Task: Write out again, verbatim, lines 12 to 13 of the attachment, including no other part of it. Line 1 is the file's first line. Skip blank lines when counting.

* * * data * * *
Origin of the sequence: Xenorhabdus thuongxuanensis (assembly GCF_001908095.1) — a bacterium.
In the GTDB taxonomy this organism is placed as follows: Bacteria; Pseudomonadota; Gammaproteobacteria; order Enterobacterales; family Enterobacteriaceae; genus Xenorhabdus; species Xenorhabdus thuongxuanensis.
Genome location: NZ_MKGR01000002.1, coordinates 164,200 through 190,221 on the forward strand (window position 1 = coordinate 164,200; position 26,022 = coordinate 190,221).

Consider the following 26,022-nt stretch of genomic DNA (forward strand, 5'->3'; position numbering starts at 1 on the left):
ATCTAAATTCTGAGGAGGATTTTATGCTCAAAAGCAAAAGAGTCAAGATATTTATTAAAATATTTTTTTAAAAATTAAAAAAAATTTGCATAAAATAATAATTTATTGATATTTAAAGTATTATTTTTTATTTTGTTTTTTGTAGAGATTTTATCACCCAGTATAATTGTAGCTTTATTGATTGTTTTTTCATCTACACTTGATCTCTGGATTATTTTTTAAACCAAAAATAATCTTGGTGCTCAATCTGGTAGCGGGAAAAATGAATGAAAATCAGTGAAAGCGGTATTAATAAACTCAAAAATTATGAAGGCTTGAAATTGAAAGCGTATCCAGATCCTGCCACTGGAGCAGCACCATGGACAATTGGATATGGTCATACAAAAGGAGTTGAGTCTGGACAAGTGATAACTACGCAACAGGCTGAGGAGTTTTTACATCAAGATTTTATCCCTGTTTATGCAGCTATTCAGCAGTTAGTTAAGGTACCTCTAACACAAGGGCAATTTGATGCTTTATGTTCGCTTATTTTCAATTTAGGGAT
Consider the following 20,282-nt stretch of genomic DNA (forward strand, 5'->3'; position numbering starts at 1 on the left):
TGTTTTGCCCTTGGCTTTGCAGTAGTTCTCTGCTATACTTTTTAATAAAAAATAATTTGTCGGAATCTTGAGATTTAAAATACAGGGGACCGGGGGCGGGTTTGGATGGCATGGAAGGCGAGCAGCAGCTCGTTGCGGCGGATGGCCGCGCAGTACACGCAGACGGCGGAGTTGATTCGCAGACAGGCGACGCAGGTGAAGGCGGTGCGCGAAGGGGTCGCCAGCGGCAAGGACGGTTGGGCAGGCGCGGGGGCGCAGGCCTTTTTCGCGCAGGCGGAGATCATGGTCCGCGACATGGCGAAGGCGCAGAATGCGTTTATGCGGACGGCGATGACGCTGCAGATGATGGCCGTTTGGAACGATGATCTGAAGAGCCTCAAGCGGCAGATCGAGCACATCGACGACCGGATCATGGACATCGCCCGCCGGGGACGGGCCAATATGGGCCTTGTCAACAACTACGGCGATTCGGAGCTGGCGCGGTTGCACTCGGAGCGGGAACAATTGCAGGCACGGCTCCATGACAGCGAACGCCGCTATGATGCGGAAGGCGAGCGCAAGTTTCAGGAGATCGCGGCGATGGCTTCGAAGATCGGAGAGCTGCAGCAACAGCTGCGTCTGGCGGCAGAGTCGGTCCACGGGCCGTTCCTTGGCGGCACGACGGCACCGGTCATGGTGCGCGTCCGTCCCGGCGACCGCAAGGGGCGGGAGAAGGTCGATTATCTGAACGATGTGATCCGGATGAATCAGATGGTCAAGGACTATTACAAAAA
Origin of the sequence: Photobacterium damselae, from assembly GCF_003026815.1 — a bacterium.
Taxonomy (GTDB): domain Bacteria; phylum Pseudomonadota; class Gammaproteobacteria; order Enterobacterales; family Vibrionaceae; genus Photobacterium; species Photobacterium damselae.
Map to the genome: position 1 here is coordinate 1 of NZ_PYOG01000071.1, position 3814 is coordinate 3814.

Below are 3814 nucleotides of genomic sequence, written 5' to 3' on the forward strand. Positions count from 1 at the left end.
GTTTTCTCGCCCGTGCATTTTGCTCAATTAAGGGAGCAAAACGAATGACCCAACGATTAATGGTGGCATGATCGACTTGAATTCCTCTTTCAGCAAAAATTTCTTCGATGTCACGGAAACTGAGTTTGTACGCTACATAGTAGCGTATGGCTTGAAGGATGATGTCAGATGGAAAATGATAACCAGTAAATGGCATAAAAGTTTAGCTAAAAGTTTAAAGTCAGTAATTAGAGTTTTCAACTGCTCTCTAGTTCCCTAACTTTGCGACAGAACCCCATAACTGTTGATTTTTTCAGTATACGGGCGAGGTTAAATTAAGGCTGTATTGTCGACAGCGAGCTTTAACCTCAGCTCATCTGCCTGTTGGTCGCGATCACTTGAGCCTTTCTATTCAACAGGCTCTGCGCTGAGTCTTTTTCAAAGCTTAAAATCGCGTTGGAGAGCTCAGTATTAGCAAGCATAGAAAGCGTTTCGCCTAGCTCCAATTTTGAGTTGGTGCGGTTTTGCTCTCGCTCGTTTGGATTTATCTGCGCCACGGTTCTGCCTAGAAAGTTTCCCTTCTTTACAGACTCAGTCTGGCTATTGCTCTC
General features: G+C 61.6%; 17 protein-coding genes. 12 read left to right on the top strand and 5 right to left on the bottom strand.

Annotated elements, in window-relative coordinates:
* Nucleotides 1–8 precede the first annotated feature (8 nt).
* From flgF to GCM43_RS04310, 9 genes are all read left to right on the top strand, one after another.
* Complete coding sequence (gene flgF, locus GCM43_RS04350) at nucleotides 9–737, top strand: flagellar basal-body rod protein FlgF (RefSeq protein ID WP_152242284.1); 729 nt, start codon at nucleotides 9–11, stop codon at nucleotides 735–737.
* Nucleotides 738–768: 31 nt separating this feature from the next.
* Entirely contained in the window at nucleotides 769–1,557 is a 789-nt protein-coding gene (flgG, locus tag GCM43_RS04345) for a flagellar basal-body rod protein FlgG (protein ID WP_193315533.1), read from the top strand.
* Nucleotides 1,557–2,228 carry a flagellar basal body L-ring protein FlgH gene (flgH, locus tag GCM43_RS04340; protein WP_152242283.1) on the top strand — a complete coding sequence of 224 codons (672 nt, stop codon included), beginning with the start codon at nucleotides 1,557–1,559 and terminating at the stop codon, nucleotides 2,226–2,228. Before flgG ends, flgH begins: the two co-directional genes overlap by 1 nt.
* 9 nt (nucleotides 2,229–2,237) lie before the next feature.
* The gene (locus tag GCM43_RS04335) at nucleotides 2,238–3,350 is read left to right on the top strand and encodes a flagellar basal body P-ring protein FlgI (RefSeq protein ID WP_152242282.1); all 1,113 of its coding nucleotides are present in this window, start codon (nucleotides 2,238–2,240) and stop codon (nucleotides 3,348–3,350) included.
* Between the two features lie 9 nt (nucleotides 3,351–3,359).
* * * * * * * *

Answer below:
GTTTTCTCGCCCGTGCATTTTGCTCAATTAAGGGAGCAAAACGAATGACCCAACGATTAATGGTGGCATGATCGACTTGAATTCCTCTTTCAGCAAAAATTTCTTCGATGTCACGGAAACTGAGTTTGTACGCTACATAGTAGCGTATGGCTTGAAGGATGATGTCAGATGGAAAATGATAACCAGTAAATGGCATAAAAGTTTAGCTAAAAGTTTAAAGTCAGTAATTAGAGTTTTCAACTGCTCTCTAGTTCCCTAACTTTGCGACAGAACCCCATAACTGTTGATTTTTTCAGTATACGGGCGAGGTTAAATTAAGGCTGTATTGTCGACAGCGAGCTTTAACCTCAGCTCATCTGCCTGTTGGTCGCGATCACTTGAGCCTTTCTATTCAACAGGCTCTGCGCTGAGTCTTTTTCAAAGCTTAAAATCGCGTTGGAGAGCTCAGTATTAGCAAGCATAGAAAGCGTTTCGCCTAGCTCCAATTTTGAGTTGGTGCGGTTTTGCTCTCGCTCGTTTGGATTTATCTGCGCCACGGTTCTGCCTAGAAAGTTTCCCTTCTTTACAGACTCAGTCTGGCTATTGCTCTC
General features: G+C 61.6%; 17 protein-coding genes. 12 read left to right on the top strand and 5 right to left on the bottom strand.